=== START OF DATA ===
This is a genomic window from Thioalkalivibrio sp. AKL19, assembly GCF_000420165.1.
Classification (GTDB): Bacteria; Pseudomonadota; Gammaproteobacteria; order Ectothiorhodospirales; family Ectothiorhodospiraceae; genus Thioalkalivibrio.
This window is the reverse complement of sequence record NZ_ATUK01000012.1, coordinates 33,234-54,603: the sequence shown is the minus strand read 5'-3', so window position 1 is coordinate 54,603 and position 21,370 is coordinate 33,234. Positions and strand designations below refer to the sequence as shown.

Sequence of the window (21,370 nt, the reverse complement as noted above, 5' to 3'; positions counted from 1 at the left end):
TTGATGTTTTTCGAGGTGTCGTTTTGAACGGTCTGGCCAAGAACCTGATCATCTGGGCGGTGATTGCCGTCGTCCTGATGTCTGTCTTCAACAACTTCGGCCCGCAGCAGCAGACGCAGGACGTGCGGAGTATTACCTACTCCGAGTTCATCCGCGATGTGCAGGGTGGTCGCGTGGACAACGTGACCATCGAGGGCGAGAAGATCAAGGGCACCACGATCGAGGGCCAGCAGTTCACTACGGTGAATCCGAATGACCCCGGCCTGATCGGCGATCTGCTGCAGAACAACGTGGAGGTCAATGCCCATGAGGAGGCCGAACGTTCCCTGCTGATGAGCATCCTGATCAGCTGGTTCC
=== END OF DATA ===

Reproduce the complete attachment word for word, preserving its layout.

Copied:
This is a genomic window from Thioalkalivibrio sp. AKL19, assembly GCF_000420165.1.
Classification (GTDB): Bacteria; Pseudomonadota; Gammaproteobacteria; order Ectothiorhodospirales; family Ectothiorhodospiraceae; genus Thioalkalivibrio.
This window is the reverse complement of sequence record NZ_ATUK01000012.1, coordinates 33,234-54,603: the sequence shown is the minus strand read 5'-3', so window position 1 is coordinate 54,603 and position 21,370 is coordinate 33,234. Positions and strand designations below refer to the sequence as shown.

Sequence of the window (21,370 nt, the reverse complement as noted above, 5' to 3'; positions counted from 1 at the left end):
TTGATGTTTTTCGAGGTGTCGTTTTGAACGGTCTGGCCAAGAACCTGATCATCTGGGCGGTGATTGCCGTCGTCCTGATGTCTGTCTTCAACAACTTCGGCCCGCAGCAGCAGACGCAGGACGTGCGGAGTATTACCTACTCCGAGTTCATCCGCGATGTGCAGGGTGGTCGCGTGGACAACGTGACCATCGAGGGCGAGAAGATCAAGGGCACCACGATCGAGGGCCAGCAGTTCACTACGGTGAATCCGAATGACCCCGGCCTGATCGGCGATCTGCTGCAGAACAACGTGGAGGTCAATGCCCATGAGGAGGCCGAACGTTCCCTGCTGATGAGCATCCTGATCAGCTGGTTCC